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Digital finance


Switzerland lays out fintech-friendly future plan




The government wants to make it easier for fintech (financial technology) start-ups to set up shop by easing regulatory hurdles. The proposed “light touch” rules would boost crowd funding and remove the need for a full banking license for some niche services.

Finance Minister Ueli Maurer said it was crucial to press ahead with “innovation-friendly framework conditions” in the new sector in Switzerland.

“We want to remain among the most important players in this sector,” he told a news conference on Wednesday.

His ministry will set to work drafting a consultation paper suggesting changes to the banking laws by the start of next year. These would allow small companies to offer the latest digital innovations without getting bogged down in the scale of red tape that applies to large banks.

“It is a legal framework that is competitive in an international context,” said Jörg Gasser, State Secretary for International Financial Matters. He added that Switzerland was breaking new ground with new conditions that could not be found in any other country. Even Britain, which is perceived by many to be leading the way in fintech in Europe, has opted for other regulatory solutions, Gasser said.

‘Sandboxes’

The cabinet suggested the creation of ‘sandboxes’ where start-ups can test out new ideas under controlled conditions, without the need for full regulatory supervision. This would apply to firms that have accumulated less than CHF1 million ($1 million) in funds from third parties.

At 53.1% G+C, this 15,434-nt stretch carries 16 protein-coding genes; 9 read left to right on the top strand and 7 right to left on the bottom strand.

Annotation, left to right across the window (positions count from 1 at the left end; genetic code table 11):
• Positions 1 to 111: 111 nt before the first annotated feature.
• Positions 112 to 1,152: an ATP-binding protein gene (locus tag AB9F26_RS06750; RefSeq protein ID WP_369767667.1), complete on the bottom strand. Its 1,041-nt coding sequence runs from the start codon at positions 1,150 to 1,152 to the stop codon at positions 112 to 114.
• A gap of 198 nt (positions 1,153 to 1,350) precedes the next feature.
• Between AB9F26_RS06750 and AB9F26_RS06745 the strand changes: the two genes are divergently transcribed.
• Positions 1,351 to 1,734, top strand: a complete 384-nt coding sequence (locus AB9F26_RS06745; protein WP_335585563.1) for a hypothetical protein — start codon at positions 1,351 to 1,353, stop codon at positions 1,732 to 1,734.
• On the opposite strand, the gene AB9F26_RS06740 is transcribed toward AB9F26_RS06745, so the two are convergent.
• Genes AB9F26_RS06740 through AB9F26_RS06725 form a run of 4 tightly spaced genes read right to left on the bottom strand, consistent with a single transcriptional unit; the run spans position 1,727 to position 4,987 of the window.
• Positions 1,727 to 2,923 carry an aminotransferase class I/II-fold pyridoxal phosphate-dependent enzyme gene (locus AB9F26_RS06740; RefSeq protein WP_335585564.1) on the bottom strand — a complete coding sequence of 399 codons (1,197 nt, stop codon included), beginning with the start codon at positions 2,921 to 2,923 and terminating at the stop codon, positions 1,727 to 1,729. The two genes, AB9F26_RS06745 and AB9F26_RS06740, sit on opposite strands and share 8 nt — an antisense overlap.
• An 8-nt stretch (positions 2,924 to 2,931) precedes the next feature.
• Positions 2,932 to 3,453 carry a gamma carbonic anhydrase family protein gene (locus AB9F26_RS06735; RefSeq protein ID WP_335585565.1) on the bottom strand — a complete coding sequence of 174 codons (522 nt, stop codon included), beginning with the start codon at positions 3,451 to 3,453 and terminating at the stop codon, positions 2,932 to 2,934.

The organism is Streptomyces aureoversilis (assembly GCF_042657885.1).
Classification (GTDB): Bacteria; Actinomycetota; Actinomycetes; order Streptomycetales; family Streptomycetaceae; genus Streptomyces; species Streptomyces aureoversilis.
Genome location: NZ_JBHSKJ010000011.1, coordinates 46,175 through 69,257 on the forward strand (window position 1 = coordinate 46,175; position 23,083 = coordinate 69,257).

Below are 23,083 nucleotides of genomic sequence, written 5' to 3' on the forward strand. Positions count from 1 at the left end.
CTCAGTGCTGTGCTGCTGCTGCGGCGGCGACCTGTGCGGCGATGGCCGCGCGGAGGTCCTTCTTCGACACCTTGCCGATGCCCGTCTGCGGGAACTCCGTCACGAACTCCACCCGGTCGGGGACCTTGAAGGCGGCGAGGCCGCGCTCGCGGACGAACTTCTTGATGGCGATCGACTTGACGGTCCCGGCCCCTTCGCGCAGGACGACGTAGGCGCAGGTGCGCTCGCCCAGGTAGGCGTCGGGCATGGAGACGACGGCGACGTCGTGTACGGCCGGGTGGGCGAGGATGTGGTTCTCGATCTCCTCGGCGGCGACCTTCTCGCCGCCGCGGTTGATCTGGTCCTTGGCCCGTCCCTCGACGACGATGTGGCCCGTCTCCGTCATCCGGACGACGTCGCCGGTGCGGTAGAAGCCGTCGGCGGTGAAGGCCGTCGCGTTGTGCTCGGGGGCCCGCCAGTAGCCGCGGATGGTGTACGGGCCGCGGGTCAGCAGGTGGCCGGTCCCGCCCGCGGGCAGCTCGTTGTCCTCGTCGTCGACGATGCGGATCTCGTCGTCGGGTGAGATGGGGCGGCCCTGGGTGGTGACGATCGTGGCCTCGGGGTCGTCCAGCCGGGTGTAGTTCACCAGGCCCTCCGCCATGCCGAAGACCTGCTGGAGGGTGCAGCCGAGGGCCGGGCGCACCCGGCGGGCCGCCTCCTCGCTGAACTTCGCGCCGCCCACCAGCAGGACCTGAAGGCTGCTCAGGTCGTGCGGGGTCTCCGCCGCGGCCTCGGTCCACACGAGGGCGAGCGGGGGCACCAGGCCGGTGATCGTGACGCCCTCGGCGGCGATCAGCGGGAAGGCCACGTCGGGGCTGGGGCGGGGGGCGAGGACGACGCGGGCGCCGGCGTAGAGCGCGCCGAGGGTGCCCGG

Another proposal would do create a less onerous banking license for companies that provide deposit services and do not lend money. As a rule of thumb, the fintech license would be limited to firms with less than CHF100 million of outside capital, but the banking supervisor could raise this bar.

A third goal of the revised legislation would help start-ups raise money through crowdfunding. At present, they must give donors the option of withdrawing their money after seven days. That would be raised to a 60 day limit, which would give the company greater security over their funds.

The fintech movement is currently sweeping through the financial services industry, bringing the promise of deep changes within the sector globally. Among the enhancements being discussed, new digital services could bring down the cost and time of transactions and cut out many middle men.

Growth area

Switzerland is vying for a slice of the global fintech pie with most other advanced economies. A number of players have set up in the so-called Crypto-valley around Zug, but the regulator and government have been criticised for slowing down further growth by their perceived sluggish response to the phenomenon.

The proposed regulatory changes will be greeted by the growing Swiss fintech industry.

The Swiss Financial Market Supervisory Authority (Finma) has sought to loosen the red tape for small innovative players. In March, it eased rules on verifying new clients by allowing video and online identification.

Finma has previously backed the idea of a regulatory sandbox and a special fintech banking license.

Fintech

The rapidly expanding financial technology industry now encompasses a wide range of digital financial services. A host of new software platforms and apps now offer people a range of new digital options from retail banking to remittances, insurance and wealth management.

These include mobile telephone payment services, automised wealth management advice, price comparison apps, tailored social media groups and crowdfunding systems.
A developing decentralised system called blockchain can store and distribute crypto-currencies (such as bitcoin) and digital contracts (such as land deeds) without the need for banks or formal clearing systems. This promises to reduce fees, improve security and bypass the volatility of central bank controlled fiat currencies.

Huge technology firms like Google, Amazon and Alibaba are also joining the feeding frenzy. And consumers are just as likely to be ordinary households as Wall Street traders and billionaires.

 

swissinfo.ch

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